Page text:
Comcast Xfinity does apply a data cap to your internet. However, it’s a 1TB cap — you’d have to play video games 48 out of 24 hours a day for 30 days without stop, plus binge 629 episodes of the Simpsons in HD to use it all up.

If you do exceed that limit, you won’t find your speeds slowed down; no, you’ll be automatically given a “block” of 50GB of extra data and charged $10 per block, up to $200 a month.

But, if you’re one of these super-users, Comcast offers an Unlimited Data Option. It costs $50 extra per month, but you won’t face any overage charges.

You’d have to use 5 whole extra 50GB blocks, or 1250GB total, to actually make it worth paying that extra $50, though. Because of this and the generous data allowance, Xfinity strongly recommends you track your data usage from your account before upgrading.

J.D. Power ranked Comcast Xfinity with just 2 power circles in 2018, labeling them “The Rest” (i.e. average or below). The American Customer Satisfaction Index (ACSI) scored them 60/100, putting them in the middle of the pack. Given the internet service industry’s poor record for customer service, that’s about what can be expected.

Online reviews are none too kindly to the cable giant, either, complaining most about service outages, expensive prices, and a lack of personal attention. As always, it’s important to remember that forums and reviews reflect a minuscule portion of subscribers, and typically the ones with the worst things to say.

In any case, Xfinity’s support center is fairly easy to navigate. They offer a wide range of ways to contact them, as well as community forums: Phone: 1-800-934-6489 Twitter: @Xfinity Messenger Xfinity Support Forums Reddit

Providers Comcast Xfinity Spectrum AT&T Internet Verizon Fios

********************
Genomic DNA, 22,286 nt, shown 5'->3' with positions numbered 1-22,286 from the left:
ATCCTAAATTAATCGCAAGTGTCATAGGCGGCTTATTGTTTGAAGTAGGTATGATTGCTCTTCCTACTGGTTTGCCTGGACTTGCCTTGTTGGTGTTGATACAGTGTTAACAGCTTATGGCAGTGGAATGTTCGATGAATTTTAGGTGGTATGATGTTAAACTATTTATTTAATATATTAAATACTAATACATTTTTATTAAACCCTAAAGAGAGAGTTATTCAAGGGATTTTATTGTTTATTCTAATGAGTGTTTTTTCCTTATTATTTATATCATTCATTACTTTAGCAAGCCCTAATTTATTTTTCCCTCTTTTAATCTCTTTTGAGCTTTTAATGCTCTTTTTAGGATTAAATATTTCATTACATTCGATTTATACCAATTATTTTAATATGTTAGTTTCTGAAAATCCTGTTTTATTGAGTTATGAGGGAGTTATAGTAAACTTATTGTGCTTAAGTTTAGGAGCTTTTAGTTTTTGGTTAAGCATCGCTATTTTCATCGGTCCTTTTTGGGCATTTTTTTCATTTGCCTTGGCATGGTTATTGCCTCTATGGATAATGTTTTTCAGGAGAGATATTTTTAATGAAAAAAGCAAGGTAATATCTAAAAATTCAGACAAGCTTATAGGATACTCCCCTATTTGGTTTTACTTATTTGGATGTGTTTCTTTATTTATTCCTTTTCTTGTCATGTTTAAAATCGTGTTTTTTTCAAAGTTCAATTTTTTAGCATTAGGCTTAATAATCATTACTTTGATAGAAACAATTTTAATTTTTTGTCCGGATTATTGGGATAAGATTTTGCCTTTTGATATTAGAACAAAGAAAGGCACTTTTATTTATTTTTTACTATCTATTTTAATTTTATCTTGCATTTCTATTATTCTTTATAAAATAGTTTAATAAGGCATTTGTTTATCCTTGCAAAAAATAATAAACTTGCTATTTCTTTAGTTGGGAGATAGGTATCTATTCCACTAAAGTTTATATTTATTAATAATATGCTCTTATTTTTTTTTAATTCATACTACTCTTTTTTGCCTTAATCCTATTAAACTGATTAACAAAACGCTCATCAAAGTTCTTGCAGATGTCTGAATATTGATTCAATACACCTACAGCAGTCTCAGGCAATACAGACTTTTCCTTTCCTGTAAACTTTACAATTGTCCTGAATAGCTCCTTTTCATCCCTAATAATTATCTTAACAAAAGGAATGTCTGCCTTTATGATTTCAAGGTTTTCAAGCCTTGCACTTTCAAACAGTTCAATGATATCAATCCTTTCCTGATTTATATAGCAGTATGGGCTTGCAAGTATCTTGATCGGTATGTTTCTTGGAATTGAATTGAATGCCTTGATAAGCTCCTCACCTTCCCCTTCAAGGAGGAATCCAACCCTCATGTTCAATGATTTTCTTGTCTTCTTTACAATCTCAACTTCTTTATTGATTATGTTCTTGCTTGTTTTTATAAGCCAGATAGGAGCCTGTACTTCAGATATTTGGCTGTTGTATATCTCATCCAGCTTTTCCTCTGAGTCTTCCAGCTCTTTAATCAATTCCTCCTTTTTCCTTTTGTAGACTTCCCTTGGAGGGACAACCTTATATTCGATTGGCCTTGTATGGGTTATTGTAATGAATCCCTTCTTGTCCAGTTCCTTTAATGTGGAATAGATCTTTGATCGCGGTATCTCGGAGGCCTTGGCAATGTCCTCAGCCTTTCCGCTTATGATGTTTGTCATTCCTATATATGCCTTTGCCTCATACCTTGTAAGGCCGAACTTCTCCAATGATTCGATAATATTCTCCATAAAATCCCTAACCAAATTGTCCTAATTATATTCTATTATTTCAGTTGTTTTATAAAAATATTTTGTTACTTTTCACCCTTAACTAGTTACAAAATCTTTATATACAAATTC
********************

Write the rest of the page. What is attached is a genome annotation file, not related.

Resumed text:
Price $29.99-$300/mo. $45-$105/mo. $50-$90/mo. $40-$80/mo.
Speeds 15-2,000Mbps 30-940Mbps 100-1,000Mbps 100-940Mbps
Data caps 1TB None 1TB None
Availability 41 states 45 states 21 states 9 states
Contract None, 1 year, or 2 years 1 year 1 year None or 2 years
Installation Up to $500 $35 $100, waived for Internet 300 and up $100, waived if online order
Router $11/mo. Included Included Rent for $10/mo. Or buy for $149
Our reviews Review Review Review Review

Comcast’s prices start at just $29.99 a month (in some areas, $19.99), making them at first glance the cheapest of the ISPs we compare here. But, that’s also for the lowest data speeds (15Mbps), too. Comparable starting speeds (100Mbps for competitors, 150Mbps for Xfinity) favor Xfinity slightly more, and then at the top of competitors’ speed (940-1000Mbps) Xfinity balances out about right.

But, as prices are pretty similar across the board, there are other reasons to consider different providers.

AT&T Internet

AT&T Internet ranked well in customer satisfaction by the ACSI, just 1 point behind Verizon Fios. They actually earned the #1 spot by J.D. Power in 2018, too. And when it comes to price-for-data, you might get a little more out of AT&T.

For example, AT&T internet starts at 100Mbps for just $40 a month. Comcast’s closest plan to that gives you just 60Mbps for $34.99. A small difference, certainly, but it’s an extra 40Mbps of speed for just a few bucks.


Charter Spectrum’s plans start at 100Mbps -- more than 5 times higher than Xfinity’s starter pack. It is true, however, that you can get 50Mbps more from Xfinity’s Performance Pro plan for the same price -- assuming those speeds are available in your area.